Jon Rose is also the originator of 4 books - The Pink Violin and Violin Music in the Age of Shopping (both published by NMA, Melbourne); "Music of Place: Reclaiming A Practice", and rosenberg 3.0 - not violin music. Jon Rose is currently performing Palimpolin - Hyperstring 4, one of a number of highly acclaimed works for violin and inter-active software. In addition there are performances of Violin Factory featuring large string orchestras and interactive video in Europe and Australia. His group projects include Strung, Violin Music in the Age of Shopping (with the likes of Chris Cutler, Lauren Newton, Otomo Yoshihide, etc); the infamous Berlin Noise-Impro-Rock Band Slawterhaus (with Johannes Bauer, Dietmar Diesner & Peter Hollinger); The interactive 'Badminton' game Perks, based on the musical innovations and perversions of Australian freak composer Percy Grainger; and there are five established improvising trios which are currently available... The Exiles (with Tony Buck & Joe Williamson), and The Kryonics (with Aleks Kolkowski & Matthias Bauer), Artery (with Chris Abrahams and Clayton Thomas), Futch (with Thomas Lehn and Johannes Bauer), Strike (with Clayton Thomas and Mike Majkowski) and the bicycle-powered chamber orchestra composition Pursuit.
The duo Temperament was formed in 2000 with pianist Veryan Weston, specialising in improvisation with different tunings (Just, 19 tone, etc) for the keyboards and various scordatura for the violins.
Other on going projects are Australia Ad Lib which documents alternative music practice in Australia and the duo Great Fences of Australia, a collaboration with US violinist Hollis Taylor.
Since 2001 Jon Rose is again based full time in Australia: in 2005 he finished a major commission Pannikin for The Melbourne Festival, and was awarded a 2 year fellowship from The Australia Council to research and develop The Ball Project.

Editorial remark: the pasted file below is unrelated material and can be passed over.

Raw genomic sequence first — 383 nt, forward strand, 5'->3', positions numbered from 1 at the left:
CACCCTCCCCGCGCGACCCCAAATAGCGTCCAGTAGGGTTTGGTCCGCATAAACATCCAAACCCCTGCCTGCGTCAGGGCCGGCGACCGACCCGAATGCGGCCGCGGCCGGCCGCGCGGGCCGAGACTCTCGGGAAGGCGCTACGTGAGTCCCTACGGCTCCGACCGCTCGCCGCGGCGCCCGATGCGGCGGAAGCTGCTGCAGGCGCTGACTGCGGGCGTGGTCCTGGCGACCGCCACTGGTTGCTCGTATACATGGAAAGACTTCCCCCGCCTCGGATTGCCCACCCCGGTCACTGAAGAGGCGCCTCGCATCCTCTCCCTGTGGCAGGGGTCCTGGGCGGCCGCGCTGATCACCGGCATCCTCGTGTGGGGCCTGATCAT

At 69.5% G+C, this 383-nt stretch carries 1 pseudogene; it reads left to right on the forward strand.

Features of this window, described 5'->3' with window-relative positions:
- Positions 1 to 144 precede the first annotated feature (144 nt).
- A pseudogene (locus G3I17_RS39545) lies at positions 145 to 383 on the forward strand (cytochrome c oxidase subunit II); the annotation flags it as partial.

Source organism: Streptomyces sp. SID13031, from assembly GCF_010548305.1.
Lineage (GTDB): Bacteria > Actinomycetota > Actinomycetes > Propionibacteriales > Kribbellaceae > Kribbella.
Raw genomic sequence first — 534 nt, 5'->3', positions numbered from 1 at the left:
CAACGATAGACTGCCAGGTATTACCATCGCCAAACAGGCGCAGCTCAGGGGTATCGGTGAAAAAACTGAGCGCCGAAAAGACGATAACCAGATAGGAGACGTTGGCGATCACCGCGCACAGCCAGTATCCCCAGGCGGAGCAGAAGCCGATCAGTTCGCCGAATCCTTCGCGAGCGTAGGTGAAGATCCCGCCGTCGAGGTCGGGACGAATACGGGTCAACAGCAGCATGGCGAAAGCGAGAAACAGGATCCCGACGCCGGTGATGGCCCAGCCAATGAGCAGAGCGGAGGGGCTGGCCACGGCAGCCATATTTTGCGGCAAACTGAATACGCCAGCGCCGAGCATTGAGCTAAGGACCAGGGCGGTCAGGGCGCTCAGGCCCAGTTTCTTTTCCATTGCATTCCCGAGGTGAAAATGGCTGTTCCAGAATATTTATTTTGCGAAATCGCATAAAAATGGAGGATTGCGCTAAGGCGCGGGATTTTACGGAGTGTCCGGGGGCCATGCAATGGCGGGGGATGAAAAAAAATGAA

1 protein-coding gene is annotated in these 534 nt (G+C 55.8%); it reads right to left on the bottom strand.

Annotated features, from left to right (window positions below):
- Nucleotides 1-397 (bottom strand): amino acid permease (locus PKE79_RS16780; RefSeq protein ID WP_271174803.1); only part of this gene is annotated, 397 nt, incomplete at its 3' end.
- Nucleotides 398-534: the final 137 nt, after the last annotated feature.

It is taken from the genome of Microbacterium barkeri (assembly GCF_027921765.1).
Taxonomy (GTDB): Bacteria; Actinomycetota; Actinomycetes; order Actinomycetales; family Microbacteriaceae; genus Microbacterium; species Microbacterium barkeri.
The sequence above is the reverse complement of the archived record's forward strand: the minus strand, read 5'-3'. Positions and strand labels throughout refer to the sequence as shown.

In 2009 The Kronos String Quartet and The Sydney Opera House commissioned Music from 4 Fences.
From 2008-2010 Jon Rose collaborated with Robin Fox on the Transmission Project and he received a further grant in 2009 from The Australia Council to work with KMI in the USA, on the K-Bow. He is also a member of the Advisory Council for The International Society for Improvised Music (ISIM).
The Music Board of The Australia Council has honored Jon Rose with its most prestigious award for life time achievement and contribution to Australian music, The Don Banks Prize 2012.
Currency House has recently published his call to action "Music of Place: Reclaiming A Practice". "-Jon Rose Website (http://www.jonroseweb.com/a_jonrose_biography.html)
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• Show Bio for Johannes Bauer
"Johannes "Hannes" Bauer (22 July 1954 - 6 May 2016) was a German trombonist of improvised music and free jazz. He was the brother of the trombonist Conny Bauer.
He was born in Halle. From 1979 onwards, he worked as a freelance musician in Berlin.
Among others, he worked with the following groups: the Manfred Schulze Wind Quintet, Doppelmoppel (with Conny Bauer, Uwe Kropinski, and Helmut "Joe" Sachse), Slawterhaus (with Jon Rose, Peter Hollinger, and Dietmar Diesner), Futch (with Thomas Lehn and Jon Rose), Ken Vandermark Territory Band, and the Peter Brötzmann Tentet.
Bauer died on 6 May 2016 at the age of 61."-Wikipedia (https://en.wikipedia.org/wiki/Hannes_Bauer)